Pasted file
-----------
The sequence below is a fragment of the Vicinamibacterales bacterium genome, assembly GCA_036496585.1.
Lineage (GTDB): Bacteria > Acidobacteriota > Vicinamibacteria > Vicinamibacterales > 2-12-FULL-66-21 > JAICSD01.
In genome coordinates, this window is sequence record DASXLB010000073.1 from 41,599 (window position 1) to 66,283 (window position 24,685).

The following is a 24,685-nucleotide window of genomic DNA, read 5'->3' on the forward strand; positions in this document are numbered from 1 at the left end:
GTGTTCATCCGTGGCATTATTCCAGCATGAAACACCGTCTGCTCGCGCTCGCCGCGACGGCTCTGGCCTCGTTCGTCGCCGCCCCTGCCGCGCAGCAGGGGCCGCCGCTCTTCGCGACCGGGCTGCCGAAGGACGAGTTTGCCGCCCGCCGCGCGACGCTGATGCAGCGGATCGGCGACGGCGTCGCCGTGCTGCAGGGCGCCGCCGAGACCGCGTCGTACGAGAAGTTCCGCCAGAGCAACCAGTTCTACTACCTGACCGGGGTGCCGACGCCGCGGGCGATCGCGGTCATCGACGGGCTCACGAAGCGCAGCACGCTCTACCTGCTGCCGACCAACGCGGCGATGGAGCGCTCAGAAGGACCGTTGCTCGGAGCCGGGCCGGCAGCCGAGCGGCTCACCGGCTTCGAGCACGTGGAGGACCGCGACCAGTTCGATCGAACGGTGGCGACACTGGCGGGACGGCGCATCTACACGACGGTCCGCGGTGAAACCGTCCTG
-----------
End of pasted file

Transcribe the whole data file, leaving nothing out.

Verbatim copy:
The sequence below is a fragment of the Vicinamibacterales bacterium genome, assembly GCA_036496585.1.
Lineage (GTDB): Bacteria > Acidobacteriota > Vicinamibacteria > Vicinamibacterales > 2-12-FULL-66-21 > JAICSD01.
In genome coordinates, this window is sequence record DASXLB010000073.1 from 41,599 (window position 1) to 66,283 (window position 24,685).

The following is a 24,685-nucleotide window of genomic DNA, read 5'->3' on the forward strand; positions in this document are numbered from 1 at the left end:
GTGTTCATCCGTGGCATTATTCCAGCATGAAACACCGTCTGCTCGCGCTCGCCGCGACGGCTCTGGCCTCGTTCGTCGCCGCCCCTGCCGCGCAGCAGGGGCCGCCGCTCTTCGCGACCGGGCTGCCGAAGGACGAGTTTGCCGCCCGCCGCGCGACGCTGATGCAGCGGATCGGCGACGGCGTCGCCGTGCTGCAGGGCGCCGCCGAGACCGCGTCGTACGAGAAGTTCCGCCAGAGCAACCAGTTCTACTACCTGACCGGGGTGCCGACGCCGCGGGCGATCGCGGTCATCGACGGGCTCACGAAGCGCAGCACGCTCTACCTGCTGCCGACCAACGCGGCGATGGAGCGCTCAGAAGGACCGTTGCTCGGAGCCGGGCCGGCAGCCGAGCGGCTCACCGGCTTCGAGCACGTGGAGGACCGCGACCAGTTCGATCGAACGGTGGCGACACTGGCGGGACGGCGCATCTACACGACGGTCCGCGGTGAAACCGTCCTG